Another good practice for businesses would be to document former business projections and analyze how these projections will be fluctuating in relation to the time elapsed since the declaration of the pandemic by the WHO, and what is then the expected impact in the company’s financials and to the intercompany transactions. While the OECD Transfer Pricing Guidelines (TPG) mention that experienced changes in the business can be caused “… by a natural disaster or some other unexpected event that was clearly unforeseeable at the time of the transaction (…) then the ex-ante pricing should be recognized as being at arm’s length…” , force majeure or unforeseeable circumstances can lead us to different results.
As part of the proper definition on the responsibilities and risk assumption capacities of each one of the group’s entities, it is appropriate to establish or strengthen intra group policies, the process of the transactions pricing and the set-up or renegotiation of the intercompany contracts; therefore it would be possible to implement a compensation mechanism that is aligned with the nature of the business, clearly identifying where decision making lies and the risk assumption capacity. In particular it will be useful to distinguish if it is stipulated as part of the contracts a reasonable control over the compensation mechanism and the possible implementation of economic adjustments in particular circumstances.
As part of the aforementioned argument, it is appropriate to perform a detailed analysis being able to identify assets, functions and risks specific for a realistic delineation of not only the business of the company, but the intercompany transactions as well, including all relevant functions and value drivers (i.e. DEMPE functions), which could derive in the recognition of a routine activity from the opposite, consequently, to the accurate selection of the appropriate transfer pricing method (TPM).
In considering that the financial deterioration caused by the crisis is extensive among companies, it will be essential to review that the employed comparables in previous years remain constant, incorporating the effects of the COVID-19. As an example, if the analyzed entity is a routine entity, it should be confirmed with more scrutiny that the comparables are also routine entities, regardless if they produce losses at the end of the year (as a consequence of the crisis), or in case of lack of comparables it should be dig deeper into the appropriate TPM selection to establish, in due case, the market value.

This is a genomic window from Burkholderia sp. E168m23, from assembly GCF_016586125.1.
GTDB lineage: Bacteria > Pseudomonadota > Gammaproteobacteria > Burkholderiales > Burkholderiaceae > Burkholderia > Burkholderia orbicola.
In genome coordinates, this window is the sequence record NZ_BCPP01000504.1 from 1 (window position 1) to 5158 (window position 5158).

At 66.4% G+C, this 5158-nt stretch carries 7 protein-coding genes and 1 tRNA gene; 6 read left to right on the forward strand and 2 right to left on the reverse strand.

It would also be crucial to take into account the timing when searching comparables for the year 2020, given that the financial information of the comparables covering the period at stake (COVID-19) will be available from the beginning of year 2021, and it will become to indispensable to evaluate, and if necessary reconsider, this contemporary information in the moment it is available. Likewise, multi-period financial information from comparables will hardly be useful under these specific circumstances, due to the foreseeable atypical financial effects for 2020.
If the manner in which the company calculates its transfer pricing and the adverse financial situation caused by COVID-19 require the adjustment of transfer pricing, the recommendation would be to clearly identify the causes, and the aberration from extraordinary events and the said amount, so it can be applied accordingly (monthly or quarterly); hence avoiding a significant year-end adjustment that could be challenged from a tax audit standpoint.
Should such preventative measures be taken, this would thus strengthen through a defense file should the tax authorities wish to question the nature and magnitude of the possible financial deterioration experienced as a result of COVID-19; including cases where financial and tax losses are generated. Furthermore, when there are routine activities that ordinarily would expect to have low but stable margins, it would be convenient to demonstrate that financial deterioration or losses have happened by unexpected external events, unfavorable economic conditions, inefficiencies or other legitimate business reasons, such as stated by the TPG’s: “… associated enterprises, like independent enterprises, can sustain genuine losses….”.
In addition, it is relevant to mention that the Tax Authorities may attempt to compare financial and tax results of the party in question to those (consolidated financials) of the multinational group (information that may be encountered in both the Master File and the Country by Country Report), which can be scrutinized if the local entity reports financial and tax losses, where they could compare the loss ratio of the local entity to that of the consolidated group, as a risk assessment measure.